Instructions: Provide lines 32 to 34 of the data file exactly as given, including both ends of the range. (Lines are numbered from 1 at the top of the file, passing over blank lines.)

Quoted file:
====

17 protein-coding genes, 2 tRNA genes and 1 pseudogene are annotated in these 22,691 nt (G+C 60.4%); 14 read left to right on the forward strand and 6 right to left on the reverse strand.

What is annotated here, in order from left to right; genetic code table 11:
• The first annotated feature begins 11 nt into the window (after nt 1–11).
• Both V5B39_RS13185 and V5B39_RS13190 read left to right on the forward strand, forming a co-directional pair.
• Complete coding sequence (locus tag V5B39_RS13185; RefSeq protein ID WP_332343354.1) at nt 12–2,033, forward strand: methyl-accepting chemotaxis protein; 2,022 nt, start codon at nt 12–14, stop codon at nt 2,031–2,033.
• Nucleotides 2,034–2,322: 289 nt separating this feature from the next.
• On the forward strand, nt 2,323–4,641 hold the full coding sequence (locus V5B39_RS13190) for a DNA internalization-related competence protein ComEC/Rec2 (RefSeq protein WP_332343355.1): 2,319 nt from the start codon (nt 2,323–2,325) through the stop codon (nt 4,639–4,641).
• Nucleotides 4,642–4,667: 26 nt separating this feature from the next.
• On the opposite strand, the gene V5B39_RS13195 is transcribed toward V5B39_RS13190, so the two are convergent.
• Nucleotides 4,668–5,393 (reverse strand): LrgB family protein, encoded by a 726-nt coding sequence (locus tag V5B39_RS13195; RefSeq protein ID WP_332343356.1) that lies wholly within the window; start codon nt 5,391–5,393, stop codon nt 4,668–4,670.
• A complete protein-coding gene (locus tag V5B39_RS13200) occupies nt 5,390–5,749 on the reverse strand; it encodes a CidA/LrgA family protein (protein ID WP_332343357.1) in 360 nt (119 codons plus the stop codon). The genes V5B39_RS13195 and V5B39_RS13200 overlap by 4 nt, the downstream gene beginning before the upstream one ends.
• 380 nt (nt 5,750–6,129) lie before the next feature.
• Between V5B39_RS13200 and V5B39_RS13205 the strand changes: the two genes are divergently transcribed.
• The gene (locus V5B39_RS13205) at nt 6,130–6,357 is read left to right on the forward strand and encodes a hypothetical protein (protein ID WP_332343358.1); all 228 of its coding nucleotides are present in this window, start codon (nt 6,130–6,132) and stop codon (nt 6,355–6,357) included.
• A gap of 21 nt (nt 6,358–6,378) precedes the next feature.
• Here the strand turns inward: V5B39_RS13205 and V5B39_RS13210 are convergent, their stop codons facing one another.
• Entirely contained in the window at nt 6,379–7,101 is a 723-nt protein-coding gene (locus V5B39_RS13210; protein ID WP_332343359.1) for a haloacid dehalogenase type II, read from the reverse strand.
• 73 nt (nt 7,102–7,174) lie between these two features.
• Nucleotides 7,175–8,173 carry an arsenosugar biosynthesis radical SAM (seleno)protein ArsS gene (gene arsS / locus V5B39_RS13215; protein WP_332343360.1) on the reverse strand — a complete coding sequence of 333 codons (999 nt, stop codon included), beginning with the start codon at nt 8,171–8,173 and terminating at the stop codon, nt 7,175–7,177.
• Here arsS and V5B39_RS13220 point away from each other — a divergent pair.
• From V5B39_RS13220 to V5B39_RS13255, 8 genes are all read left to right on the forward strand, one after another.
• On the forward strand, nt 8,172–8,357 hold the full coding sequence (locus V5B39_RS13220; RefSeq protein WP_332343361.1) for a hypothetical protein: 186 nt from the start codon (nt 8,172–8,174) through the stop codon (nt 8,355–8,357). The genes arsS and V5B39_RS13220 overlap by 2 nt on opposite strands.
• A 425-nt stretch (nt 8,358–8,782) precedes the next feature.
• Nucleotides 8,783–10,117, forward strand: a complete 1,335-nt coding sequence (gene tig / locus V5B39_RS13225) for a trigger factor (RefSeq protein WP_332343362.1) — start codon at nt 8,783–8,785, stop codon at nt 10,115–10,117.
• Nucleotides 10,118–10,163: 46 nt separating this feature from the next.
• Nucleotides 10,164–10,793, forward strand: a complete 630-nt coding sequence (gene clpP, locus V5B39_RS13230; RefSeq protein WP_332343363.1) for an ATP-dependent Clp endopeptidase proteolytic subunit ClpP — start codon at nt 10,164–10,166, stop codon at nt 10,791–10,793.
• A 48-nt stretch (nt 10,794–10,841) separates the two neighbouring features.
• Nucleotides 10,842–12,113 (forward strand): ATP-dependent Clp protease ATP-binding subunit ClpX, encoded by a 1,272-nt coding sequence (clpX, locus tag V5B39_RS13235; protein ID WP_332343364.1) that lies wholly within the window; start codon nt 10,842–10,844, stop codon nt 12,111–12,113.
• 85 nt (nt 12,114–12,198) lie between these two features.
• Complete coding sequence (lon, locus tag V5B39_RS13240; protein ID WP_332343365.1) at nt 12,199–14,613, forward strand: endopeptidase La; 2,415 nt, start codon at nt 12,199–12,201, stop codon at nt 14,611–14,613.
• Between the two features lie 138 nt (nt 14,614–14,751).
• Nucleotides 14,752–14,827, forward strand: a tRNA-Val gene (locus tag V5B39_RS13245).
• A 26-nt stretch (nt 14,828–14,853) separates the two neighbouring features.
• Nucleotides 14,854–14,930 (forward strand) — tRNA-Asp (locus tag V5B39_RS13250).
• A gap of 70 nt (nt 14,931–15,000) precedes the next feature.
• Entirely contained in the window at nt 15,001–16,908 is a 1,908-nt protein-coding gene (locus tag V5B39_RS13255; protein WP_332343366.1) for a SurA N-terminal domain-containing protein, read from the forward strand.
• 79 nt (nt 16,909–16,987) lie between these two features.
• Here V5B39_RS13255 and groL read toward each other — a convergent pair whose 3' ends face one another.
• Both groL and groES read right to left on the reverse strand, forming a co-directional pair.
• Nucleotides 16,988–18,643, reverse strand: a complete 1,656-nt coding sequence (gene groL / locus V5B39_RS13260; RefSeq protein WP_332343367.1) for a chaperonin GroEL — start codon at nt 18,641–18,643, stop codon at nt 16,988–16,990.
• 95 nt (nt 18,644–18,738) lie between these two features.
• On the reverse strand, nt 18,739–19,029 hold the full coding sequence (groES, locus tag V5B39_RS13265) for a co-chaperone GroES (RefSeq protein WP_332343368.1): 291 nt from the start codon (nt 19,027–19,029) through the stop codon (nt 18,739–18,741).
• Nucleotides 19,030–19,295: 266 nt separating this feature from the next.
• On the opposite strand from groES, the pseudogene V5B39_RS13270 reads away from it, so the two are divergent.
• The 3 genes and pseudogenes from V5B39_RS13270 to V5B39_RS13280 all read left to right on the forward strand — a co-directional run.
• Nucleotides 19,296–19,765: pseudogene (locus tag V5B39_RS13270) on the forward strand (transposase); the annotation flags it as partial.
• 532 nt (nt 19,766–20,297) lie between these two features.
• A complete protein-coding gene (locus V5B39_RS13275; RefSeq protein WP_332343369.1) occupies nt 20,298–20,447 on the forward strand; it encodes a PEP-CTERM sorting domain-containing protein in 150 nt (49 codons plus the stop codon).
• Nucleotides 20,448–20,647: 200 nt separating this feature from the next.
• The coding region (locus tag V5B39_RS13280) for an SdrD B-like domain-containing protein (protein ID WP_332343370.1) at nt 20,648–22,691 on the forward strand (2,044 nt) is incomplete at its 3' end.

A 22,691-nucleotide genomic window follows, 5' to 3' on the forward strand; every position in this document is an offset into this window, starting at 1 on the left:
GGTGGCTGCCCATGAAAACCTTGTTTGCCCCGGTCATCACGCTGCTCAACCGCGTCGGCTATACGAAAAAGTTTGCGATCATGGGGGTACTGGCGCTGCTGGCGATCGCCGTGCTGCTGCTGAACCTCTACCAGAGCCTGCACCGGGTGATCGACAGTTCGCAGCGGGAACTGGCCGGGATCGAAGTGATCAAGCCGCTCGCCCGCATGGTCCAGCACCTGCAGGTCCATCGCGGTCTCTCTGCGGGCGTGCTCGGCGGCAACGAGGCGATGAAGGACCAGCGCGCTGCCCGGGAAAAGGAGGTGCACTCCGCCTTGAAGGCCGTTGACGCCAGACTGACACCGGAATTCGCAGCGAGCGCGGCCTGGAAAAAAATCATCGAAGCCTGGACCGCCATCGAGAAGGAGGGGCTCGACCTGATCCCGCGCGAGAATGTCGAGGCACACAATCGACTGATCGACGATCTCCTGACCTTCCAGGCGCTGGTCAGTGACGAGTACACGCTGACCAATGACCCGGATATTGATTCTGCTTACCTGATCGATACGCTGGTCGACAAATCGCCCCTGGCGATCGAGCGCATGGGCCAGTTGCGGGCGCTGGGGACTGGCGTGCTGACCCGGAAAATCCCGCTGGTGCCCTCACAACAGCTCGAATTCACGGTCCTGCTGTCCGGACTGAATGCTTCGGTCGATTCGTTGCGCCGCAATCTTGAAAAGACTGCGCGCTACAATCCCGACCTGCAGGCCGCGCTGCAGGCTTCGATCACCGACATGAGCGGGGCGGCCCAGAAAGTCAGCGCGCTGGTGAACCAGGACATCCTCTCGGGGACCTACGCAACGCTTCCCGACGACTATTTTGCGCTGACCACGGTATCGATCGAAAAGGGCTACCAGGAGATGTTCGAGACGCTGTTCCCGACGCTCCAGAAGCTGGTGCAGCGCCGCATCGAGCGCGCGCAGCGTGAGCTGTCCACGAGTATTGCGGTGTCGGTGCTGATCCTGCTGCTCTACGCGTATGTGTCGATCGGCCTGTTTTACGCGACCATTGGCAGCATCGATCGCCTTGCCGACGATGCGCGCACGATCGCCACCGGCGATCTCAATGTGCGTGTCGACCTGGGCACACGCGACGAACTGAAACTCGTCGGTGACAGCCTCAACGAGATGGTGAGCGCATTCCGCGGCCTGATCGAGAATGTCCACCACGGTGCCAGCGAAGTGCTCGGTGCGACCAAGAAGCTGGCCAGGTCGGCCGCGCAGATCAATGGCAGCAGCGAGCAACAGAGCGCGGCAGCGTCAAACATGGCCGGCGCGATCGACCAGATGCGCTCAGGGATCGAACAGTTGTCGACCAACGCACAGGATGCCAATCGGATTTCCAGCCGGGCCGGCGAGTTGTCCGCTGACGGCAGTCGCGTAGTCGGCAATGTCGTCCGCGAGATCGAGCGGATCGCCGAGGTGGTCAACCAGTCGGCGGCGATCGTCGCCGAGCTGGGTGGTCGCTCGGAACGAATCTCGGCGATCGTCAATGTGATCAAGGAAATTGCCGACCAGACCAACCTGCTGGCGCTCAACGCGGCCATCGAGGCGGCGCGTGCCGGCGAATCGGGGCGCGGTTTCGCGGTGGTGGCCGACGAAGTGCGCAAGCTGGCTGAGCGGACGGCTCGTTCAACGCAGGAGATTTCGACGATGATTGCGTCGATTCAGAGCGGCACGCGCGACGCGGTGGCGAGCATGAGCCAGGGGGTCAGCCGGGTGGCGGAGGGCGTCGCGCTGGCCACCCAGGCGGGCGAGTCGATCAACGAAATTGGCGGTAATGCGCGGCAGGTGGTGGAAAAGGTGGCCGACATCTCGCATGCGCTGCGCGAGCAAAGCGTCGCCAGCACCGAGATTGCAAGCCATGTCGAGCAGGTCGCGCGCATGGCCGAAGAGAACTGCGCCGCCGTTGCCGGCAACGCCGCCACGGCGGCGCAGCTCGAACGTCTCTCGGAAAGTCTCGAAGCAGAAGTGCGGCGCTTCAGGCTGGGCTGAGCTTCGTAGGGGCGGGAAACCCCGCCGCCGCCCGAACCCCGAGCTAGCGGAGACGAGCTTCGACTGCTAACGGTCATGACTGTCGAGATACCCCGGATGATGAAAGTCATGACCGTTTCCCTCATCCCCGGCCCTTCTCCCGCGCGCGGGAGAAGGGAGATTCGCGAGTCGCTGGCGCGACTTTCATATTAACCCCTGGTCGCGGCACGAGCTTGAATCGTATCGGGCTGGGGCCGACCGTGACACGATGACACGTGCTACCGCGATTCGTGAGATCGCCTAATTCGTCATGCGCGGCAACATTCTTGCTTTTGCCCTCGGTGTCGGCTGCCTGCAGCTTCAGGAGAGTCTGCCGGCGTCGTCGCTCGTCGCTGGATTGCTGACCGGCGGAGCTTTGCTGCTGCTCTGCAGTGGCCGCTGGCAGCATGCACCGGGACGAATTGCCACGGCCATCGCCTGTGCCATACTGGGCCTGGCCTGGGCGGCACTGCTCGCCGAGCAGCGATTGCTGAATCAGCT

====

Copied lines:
• Nucleotides 14,752–14,827, forward strand: a tRNA-Val gene (locus tag V5B39_RS13245).
• A 26-nt stretch (nt 14,828–14,853) separates the two neighbouring features.
• Nucleotides 14,854–14,930 (forward strand) — tRNA-Asp (locus tag V5B39_RS13250).